Some Canadian police and military officers are increasingly concerned about violating their oaths to protect the public as they enforce the COVID-19 health measures and restrictions, a Charter rights advocacy group says.
Russ Cooper, president and CEO of Canadian Citizens for Charter Rights and Freedom (C3RF), said he finds it “quite disturbing” to see members of the Canadian police forced to violate their oaths of service—whether they were taken upon the Charter or sworn to the Queen—to protect the Canadian public.
“We take an oath to uphold the Constitution and the Charter, which again, is for and on behalf of the people of Canada and not a government—not the Liberal government of Canada and not any other government that happens to form a majority rule,” said Cooper, who was also a decorated military officer now retired from the Royal Canadian Air Force.
“That oath has been broken at this point in time with these pandemic measures.”
Cooper said that while the Canadian Constitution permits the limitation of rights, there is a caveat that these limitations have to be “demonstrably justified” as necessary, which has not happened with the COVID-19 restrictions.
“We are two years into this [pandemic], and when you talk about things like justifying vaccine passports or vaccine mandates, we’ve yet to see the data that says that either one of these measures is going to fulfill the objective of helping us do away with this virus.”
The C3RF, which has a growing membership of roughly 40,000, focuses on educating Canadians about threats to their Charter rights. While the group has worked on a number of Charter rights-related issues, Cooper said the COVID-19 pandemic was “a whole new game” for the organization.
“We were concerned about individual rights being balanced away towards collectivist organizations,” he said. “Now, we’re finding that we’re just downright being squashed by these pandemic measures, which I think anybody can agree that they are draconian.”
In regards to educating the public about their Charter rights, Cooper said his organization has achieved its goals in the face of tightening public health restrictions throughout the COVID-19 pandemic.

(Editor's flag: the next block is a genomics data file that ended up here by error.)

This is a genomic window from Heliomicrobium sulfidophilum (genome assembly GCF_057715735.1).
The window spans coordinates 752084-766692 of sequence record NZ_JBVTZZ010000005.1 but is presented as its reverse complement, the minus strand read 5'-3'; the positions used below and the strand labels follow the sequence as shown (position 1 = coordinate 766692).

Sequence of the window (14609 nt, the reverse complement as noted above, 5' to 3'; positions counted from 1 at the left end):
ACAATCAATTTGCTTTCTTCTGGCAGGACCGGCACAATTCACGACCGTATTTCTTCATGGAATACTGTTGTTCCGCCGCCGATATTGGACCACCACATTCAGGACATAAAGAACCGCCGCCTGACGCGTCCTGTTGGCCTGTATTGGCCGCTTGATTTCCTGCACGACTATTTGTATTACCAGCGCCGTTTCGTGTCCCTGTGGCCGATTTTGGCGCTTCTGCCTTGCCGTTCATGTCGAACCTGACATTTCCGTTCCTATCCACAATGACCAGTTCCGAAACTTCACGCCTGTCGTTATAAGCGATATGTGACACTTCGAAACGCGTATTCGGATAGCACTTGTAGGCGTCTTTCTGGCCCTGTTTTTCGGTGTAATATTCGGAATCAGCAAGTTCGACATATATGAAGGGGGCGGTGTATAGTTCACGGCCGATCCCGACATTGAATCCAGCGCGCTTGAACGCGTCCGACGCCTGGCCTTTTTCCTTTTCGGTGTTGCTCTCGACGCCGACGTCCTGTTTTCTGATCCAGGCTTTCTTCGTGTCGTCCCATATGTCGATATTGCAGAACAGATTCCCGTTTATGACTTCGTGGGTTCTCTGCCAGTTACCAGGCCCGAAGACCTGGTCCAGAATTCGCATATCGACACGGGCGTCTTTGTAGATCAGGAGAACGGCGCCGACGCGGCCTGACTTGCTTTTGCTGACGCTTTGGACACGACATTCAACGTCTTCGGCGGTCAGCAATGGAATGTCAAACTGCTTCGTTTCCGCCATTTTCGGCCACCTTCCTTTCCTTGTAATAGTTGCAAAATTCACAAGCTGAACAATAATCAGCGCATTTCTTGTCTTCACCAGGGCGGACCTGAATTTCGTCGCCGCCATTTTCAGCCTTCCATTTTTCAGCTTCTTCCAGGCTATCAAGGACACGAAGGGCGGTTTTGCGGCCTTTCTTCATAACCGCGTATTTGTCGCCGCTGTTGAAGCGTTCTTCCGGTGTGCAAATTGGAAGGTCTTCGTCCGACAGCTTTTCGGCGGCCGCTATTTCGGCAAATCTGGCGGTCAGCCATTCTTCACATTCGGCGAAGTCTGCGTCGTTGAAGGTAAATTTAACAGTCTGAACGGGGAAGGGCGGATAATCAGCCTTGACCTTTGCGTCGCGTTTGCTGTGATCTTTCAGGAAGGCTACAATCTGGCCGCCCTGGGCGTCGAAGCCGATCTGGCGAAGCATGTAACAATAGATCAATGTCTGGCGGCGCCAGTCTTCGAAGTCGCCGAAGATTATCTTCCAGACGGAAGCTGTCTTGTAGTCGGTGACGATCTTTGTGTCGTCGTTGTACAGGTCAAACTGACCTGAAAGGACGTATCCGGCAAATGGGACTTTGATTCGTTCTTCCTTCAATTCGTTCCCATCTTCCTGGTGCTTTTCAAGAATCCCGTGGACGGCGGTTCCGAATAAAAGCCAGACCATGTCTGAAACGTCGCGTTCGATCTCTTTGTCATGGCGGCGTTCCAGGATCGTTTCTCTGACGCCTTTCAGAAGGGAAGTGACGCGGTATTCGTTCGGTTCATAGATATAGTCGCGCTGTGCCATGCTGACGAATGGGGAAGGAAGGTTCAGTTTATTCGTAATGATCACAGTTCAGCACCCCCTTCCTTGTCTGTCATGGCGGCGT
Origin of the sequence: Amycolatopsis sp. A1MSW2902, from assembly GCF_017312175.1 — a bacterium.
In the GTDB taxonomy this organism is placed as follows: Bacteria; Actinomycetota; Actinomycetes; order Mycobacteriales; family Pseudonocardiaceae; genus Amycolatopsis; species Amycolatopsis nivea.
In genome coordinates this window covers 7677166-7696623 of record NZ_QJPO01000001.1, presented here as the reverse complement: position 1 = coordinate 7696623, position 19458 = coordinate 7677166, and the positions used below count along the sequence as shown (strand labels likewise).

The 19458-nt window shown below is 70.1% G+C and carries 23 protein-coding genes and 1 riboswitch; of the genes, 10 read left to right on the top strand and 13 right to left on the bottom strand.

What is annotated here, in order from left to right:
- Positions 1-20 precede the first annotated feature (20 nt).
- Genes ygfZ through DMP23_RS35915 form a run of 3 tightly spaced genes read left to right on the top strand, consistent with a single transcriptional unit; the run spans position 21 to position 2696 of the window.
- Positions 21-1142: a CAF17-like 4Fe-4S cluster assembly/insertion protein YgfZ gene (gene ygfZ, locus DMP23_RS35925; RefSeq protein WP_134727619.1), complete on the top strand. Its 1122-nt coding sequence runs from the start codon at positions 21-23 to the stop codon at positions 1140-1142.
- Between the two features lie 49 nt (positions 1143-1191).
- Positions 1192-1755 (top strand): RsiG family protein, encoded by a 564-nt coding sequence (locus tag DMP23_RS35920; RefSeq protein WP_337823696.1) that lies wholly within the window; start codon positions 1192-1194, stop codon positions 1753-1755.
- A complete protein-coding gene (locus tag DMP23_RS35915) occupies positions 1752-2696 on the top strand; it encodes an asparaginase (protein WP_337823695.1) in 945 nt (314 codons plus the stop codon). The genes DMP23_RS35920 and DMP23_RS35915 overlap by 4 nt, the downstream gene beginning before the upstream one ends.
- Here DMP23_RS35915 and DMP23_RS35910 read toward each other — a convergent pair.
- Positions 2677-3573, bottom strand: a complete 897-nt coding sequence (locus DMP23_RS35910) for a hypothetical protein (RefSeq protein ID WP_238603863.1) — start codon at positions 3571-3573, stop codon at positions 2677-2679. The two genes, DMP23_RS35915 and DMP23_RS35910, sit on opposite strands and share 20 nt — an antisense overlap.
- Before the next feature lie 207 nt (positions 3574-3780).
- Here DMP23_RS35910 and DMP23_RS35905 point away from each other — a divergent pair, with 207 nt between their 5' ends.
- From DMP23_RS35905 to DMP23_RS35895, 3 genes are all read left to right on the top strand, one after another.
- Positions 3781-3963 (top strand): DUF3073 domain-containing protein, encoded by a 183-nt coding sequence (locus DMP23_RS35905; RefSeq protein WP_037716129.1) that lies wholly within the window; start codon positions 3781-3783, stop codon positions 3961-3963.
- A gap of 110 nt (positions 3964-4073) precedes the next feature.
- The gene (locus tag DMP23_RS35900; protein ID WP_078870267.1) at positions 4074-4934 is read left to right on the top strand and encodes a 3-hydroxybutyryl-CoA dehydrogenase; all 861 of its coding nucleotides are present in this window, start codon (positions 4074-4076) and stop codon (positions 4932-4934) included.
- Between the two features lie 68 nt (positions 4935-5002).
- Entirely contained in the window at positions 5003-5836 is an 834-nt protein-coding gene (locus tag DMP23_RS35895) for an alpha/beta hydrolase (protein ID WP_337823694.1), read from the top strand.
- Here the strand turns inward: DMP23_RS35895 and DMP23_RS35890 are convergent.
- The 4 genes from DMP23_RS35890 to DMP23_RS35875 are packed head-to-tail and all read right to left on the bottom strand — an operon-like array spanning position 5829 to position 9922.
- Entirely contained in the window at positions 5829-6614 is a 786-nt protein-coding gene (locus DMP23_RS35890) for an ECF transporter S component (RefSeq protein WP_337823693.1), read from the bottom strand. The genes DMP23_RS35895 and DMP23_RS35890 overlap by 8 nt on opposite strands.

He also noted that other similar organizations that uphold Canadians’ Charter rights and freedoms are now working together “in a more united fashion” toward that goal.
In a recent panel discussion, Cooper interviewed Erin Howard, an active police officer in Ontario and a member of C3RF’s partner organization, the Police on Guard for Thee.
Howard has expressed concerns about violating her oath to uphold the Canadian Constitution when enforcing COVID-19 measures, such as making arrests at protests, prohibiting peaceful assemblies in public and private spaces, and restricting Canadians’ mobility rights.
“In regards to these arrests at protests, mobility rights, asking people out on the street why they’re out—in lockdown—I’d say the majority of us [police officers] don’t agree,” Howard said. “We don’t feel that that is our job, and we do feel that it is a breach of the charter.”
But Howard said many “don’t feel powerful enough to necessarily stand up and say something,” though a majority of those she works with try their absolute best to avoid arresting somebody at a protest.
“We’re put in a really tough situation. It really seems like no matter what we do, we’re going to be criticized heavily.”
Police on Guard for Thee says it represents thousands of active duty and retired members of the police force that find the COVID-19 Public Health orders unconstitutional and has been actively seeking legal counsel of their constitutionality. The group has experienced an exponential growth since the introduction of the vaccine mandates, with more active-duty members joining recently, Cooper said.